Blooming from a family-run arts-and-crafts business more than a quarter century ago, Woodland Art & Frame now focuses on accentuating masterpieces with complementary borders. Aside from performing traditional services, such as dry-mounting posters and retouching oil paintings, certified framers enlist a virtual framer program to help patrons visualize their artwork in different mattes, frames, and ’80s hairstyles before finalizing selections. Framers also transform flat-screen TVs into functional artwork by crafting screen-hugging frames, and sometimes visit homes or offices to assess aesthetic needs.
Art can foster a sense of community and inspire social change. It is this belief that drives artists Reginald and Rhonda Adams, who founded Museum of Cultural Arts, Houston in 1999 when they noticed a lack of community participation in the arts. Using their vibrant center as a springboard, the couple and their staff have brought art programs to more than 30 public schools and 15,000 underserved youth, helping the youngsters unleash their innate creativity and heighten their social awareness. Within the museum, rotating exhibits, such as May’s Queens of Creativity Mother Earth Exhibition, carry pertinent social messages such as the importance of calling Earth’s core on Mother’s Day. Community projects such as a recent mural painting for a school and collaborations with the Leukemia & Lymphoma Society help carry out the museum’s mission as a vehicle for expression.
Jutting above the street, the modernist lines of Rafael Moneo's Audrey Jones Beck Building - one of two gallery buildings at the MFAH - echo the eclectic collection found within. Under sky openings that let in natural light and the bitter gazes of pigeons who can?t seem to get their work shown, visitors meander through galleries that span the breadth of human artistry, from ancient sculpture to modern painting. A treasure trove of cultural artifacts from Africa, Asia, and the Americas expands the museum?s scope and transports visitors back in time as they gaze on a palpably pensive ceramic ballplayer from Mexico's Classic Veracruz culture or a life-size royal head forged from copper for a Nigerian royal court.
Today’s Groupon offers an upgrade from your biography audio books. For $20, you’ll experience legendary lyricist Stephen Sondheim’s candid confessions at The Society for the Performing Arts on Sunday, October 25, a $42 value. New York Times columnist and former chief drama critic Frank Rich will prompt the esteemed composer to reflect on his career, collaborations, and creative process during the 7:30 p.m. performance at Jones Hall. Gypsies: “Boy, I was pretty sure I was going to get sued for this one. To make the lawyers happy, I added a scene where giant robots fight each other and changed that song to ‘Everything’s Coming Up Robots’.” A Different West Side Story: “You can’t copyright a part of town! The story is basically the same as the regular West Side Story, but some of the characters in mine are giant robots who have forbidden love.” Sweeney Ted: “I didn’t change much in this case because the original seems to also be about robots. A huge hit!”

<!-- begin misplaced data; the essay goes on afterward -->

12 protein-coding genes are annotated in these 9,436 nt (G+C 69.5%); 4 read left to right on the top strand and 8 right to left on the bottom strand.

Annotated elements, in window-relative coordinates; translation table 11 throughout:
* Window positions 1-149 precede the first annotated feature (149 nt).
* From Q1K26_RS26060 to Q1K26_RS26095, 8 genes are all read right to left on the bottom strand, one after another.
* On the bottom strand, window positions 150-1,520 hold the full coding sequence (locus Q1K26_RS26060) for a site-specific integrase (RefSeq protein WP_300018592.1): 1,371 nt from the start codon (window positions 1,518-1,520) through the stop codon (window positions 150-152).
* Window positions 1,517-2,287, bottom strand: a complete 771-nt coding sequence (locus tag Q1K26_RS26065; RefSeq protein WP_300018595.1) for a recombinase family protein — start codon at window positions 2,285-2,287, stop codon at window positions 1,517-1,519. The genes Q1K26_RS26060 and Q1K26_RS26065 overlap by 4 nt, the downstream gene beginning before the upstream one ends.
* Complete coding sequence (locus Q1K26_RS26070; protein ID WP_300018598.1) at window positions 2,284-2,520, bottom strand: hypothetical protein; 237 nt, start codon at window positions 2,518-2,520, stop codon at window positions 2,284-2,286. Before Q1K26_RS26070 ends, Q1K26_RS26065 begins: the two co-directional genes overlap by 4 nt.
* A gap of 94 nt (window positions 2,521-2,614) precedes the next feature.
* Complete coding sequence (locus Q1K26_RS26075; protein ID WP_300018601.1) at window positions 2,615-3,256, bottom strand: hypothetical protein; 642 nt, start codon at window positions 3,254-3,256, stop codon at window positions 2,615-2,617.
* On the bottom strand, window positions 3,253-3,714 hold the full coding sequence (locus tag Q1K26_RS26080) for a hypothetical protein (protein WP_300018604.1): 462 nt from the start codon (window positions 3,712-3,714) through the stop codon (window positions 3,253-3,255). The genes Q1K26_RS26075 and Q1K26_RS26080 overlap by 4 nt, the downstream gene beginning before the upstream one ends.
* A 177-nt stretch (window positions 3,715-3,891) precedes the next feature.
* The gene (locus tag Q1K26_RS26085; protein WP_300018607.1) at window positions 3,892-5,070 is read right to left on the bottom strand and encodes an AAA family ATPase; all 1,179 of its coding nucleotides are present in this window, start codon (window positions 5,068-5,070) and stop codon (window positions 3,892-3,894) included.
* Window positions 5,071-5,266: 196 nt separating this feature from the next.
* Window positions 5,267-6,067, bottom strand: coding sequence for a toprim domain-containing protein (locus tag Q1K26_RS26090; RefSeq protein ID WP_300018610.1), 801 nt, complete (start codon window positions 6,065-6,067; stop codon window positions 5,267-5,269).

While other cities are feeling the crunch of skyrocketing oil prices, Houston is thriving on the growing demand for its chief commodity. But if places like Boomtown Coffee ever become the norm rather than the exception, you might see coffee turn into another of Houston's most precious resources. Boomtown’s small-batch roasts are always remarkably fresh, thanks to owners who care about sourcing and roasting their coffees locally. Though these coffees are a constant on Boomtown's menu, the choice of food items is liable to change as quickly as the price of gas. Daily options may include anything from a chocolate-crusted cheesecake to a vegetarian quiche, so it pays to make frequent return visits. On a nice summer day, there’s no better place to hang out than on the outdoor patio. In the winter, you can combat the occasional chill by perusing the local artwork inside the shop or by pouring a steamy cup of coffee over your head.
$10,000. That's what creativity and innovation can get you at Texas Contemporary Art Fair. Each year, judges award that sum?and the Texas Contemporary Award?to one of the exhibited artists.
It's no easy decision, since the fair showcases more than 70 art galleries and the artists all look at the judges with such big, hopeful eyes. A trip across the convention floor or into the history of fairs past reveals works of sculpture, paintings, and other media from both established and emerging contemporary artists. Some come from Texas, while others arrive from New York, San Francisco, and other cities.